I haven’t committed any crimes. Why should I care about expungement?

Allowing former offenders who have been rehabilitated to earn a second-chance saves taxpayers money, makes Pennsylvania safer, and creates a system where people continue to pay what they owe due to a conviction, but nothing beyond. Senator Solobay’s proposed bill, SB 391, is designed to modernize Pennsylvania’s approach to the long-term reporting of minor criminal records, amending Title 18 to allow individuals who have served their punishment and remained free of arrest or prosecution for seven to ten years to request to have their record expunged.

Does expungement put society at risk by hiding the truth about a person?

No. Senator Solobay’s Expungement bill, SB 391, deliberately limits the availability of expungement to low-level offenders, such as those who have only committed 2nd or 3rd degree misdemeanors. The law further requires definitive proof that the applicant has gone at least seven years without an arrest or conviction. Habitual offenders with many offenses may not apply. Felonies, first degree misdemeanors, and offenses requiring sex offender registration are never eligible. Finally, the prosecution may file an objection to expungement petitions, in which case the judge has discretion in granting or denying the request.

Shouldn’t we just give people the criminal records and let them decide if the criminal record is relevant?

First, SB 391, is about stopping the medieval practice of having government label low-level offenders as criminals for life. As Senator Solobay stated in his memo accompanying SB 391, “[a] low-level misdemeanor in a person’s past can often serve as a continual barrier when seeking work, long after they have completed their sentence.” As it stands, low-level offenses will haunt a person for life, making it impossible for them to find employment, housing, and education. The proposal benefits all Pennsylvanians “by countering high rates of recidivism, relieving an overburdened pardon system, and providing [opportunities] for ex-offenders to join our workforce.”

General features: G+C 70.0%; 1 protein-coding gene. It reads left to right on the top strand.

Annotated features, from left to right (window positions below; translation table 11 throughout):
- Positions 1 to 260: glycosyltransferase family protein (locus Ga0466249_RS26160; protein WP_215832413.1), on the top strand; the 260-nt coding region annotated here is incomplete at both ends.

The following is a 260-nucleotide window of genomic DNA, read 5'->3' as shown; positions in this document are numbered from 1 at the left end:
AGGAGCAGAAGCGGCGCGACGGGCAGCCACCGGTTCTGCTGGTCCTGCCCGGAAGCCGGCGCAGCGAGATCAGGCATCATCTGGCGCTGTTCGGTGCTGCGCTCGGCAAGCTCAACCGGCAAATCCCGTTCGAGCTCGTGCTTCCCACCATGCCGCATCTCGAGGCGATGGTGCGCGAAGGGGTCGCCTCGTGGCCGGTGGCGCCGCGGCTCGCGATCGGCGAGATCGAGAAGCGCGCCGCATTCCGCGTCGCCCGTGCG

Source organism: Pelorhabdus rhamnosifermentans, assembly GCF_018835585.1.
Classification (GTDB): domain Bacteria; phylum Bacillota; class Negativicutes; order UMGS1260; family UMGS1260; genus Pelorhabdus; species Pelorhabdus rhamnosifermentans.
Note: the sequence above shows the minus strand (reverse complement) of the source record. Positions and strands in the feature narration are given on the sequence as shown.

Second, SB 391 only affects the type of records that no rational person would use to discriminate against another person. SB 391, like many laws, is designed to stop irrational discrimination that hurts the victim and all of society.

If a person committed the crime, shouldn’t they have to deal with the consequences?

Pennsylvania’s criminal statutes are well-versed in intentionally punishing offenses, particularly in setting sentences that reflect the nature of the offense. In contrast, SB 391 is about fixing unintended consequences of crime that have unjustly developed. Long after serving their sentences, many people who commit misdemeanor offenses face a lifetime of discrimination for housing and employment. These consequences are not only grossly unjust, but increase our crime rates by making it impossible for rehabilitated former offenders to re-join our society. Furthermore, these types of collateral consequence in no way deter criminal violations. For example, a person who is contemplating stealing a hammer at a hardware store or who gets into a scuffle at a sporting event likely expects a minor jail term or fine when considering whether to commit a crime, but finding housing or providing food for their family in 15 years are not consequences that a potential offender considers. Keeping former offenders unemployed and stuck in bad neighborhoods only serves to unjustly increase the chances that they will reoffend.